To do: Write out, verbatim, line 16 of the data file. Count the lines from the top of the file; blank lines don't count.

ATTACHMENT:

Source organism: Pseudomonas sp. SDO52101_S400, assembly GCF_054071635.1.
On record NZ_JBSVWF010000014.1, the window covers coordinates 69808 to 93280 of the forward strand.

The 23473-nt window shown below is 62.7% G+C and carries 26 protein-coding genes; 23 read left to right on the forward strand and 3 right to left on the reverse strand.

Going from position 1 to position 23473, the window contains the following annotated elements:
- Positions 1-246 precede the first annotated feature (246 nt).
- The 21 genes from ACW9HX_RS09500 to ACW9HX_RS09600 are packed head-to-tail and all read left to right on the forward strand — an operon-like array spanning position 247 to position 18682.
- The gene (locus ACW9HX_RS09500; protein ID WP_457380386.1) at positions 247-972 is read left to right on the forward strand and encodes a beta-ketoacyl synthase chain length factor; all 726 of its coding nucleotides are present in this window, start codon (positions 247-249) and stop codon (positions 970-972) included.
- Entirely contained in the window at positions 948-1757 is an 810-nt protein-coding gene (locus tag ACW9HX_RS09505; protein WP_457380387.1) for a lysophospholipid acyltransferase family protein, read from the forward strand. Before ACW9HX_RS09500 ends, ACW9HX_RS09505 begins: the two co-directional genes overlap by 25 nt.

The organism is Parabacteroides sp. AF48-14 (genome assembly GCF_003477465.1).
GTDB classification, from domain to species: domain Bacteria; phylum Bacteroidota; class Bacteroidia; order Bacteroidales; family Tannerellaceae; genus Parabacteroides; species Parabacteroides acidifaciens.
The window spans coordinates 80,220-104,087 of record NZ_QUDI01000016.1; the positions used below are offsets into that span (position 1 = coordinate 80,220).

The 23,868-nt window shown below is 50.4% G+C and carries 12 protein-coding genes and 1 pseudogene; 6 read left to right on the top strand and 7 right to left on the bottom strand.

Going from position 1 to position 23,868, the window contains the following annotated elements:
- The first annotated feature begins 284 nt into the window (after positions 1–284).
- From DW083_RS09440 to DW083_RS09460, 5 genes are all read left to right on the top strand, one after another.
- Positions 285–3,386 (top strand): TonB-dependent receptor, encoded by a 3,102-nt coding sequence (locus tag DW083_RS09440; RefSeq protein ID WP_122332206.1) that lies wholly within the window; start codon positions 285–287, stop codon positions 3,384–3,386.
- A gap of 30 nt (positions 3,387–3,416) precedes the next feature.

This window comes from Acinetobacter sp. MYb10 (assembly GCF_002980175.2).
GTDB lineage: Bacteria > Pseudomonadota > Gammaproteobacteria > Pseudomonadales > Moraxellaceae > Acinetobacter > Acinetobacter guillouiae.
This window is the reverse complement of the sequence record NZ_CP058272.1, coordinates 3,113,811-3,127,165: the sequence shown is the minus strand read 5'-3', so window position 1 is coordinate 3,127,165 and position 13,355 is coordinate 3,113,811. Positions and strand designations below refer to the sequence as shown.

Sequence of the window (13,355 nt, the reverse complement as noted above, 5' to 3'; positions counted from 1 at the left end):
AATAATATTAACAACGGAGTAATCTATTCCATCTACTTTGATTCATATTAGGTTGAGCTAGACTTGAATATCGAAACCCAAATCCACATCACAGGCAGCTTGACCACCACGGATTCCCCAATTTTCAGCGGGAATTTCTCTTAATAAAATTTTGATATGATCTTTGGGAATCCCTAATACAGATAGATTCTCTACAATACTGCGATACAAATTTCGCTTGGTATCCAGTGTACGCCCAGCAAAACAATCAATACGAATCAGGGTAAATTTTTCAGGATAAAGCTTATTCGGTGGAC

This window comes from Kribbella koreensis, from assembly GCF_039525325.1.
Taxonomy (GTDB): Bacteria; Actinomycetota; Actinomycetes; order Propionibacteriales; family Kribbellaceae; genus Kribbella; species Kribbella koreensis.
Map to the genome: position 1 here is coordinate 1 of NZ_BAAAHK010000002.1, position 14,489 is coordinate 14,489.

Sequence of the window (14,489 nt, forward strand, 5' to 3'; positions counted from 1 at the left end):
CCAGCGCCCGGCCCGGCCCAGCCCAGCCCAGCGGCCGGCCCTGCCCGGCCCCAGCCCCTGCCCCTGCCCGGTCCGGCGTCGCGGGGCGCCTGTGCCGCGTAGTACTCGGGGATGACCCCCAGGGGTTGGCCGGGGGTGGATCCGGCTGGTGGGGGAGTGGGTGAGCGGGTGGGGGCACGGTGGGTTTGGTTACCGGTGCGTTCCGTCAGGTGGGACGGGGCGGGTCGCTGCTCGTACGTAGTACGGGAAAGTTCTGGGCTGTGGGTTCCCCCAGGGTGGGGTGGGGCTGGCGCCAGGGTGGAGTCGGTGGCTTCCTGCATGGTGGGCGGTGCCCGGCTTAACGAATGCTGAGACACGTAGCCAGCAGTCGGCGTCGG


- Positions 285–3,386 (top strand): TonB-dependent receptor, encoded by a 3,102-nt coding sequence (locus tag DW083_RS09440; RefSeq protein ID WP_122332206.1) that lies wholly within the window; start codon positions 285–287, stop codon positions 3,384–3,386.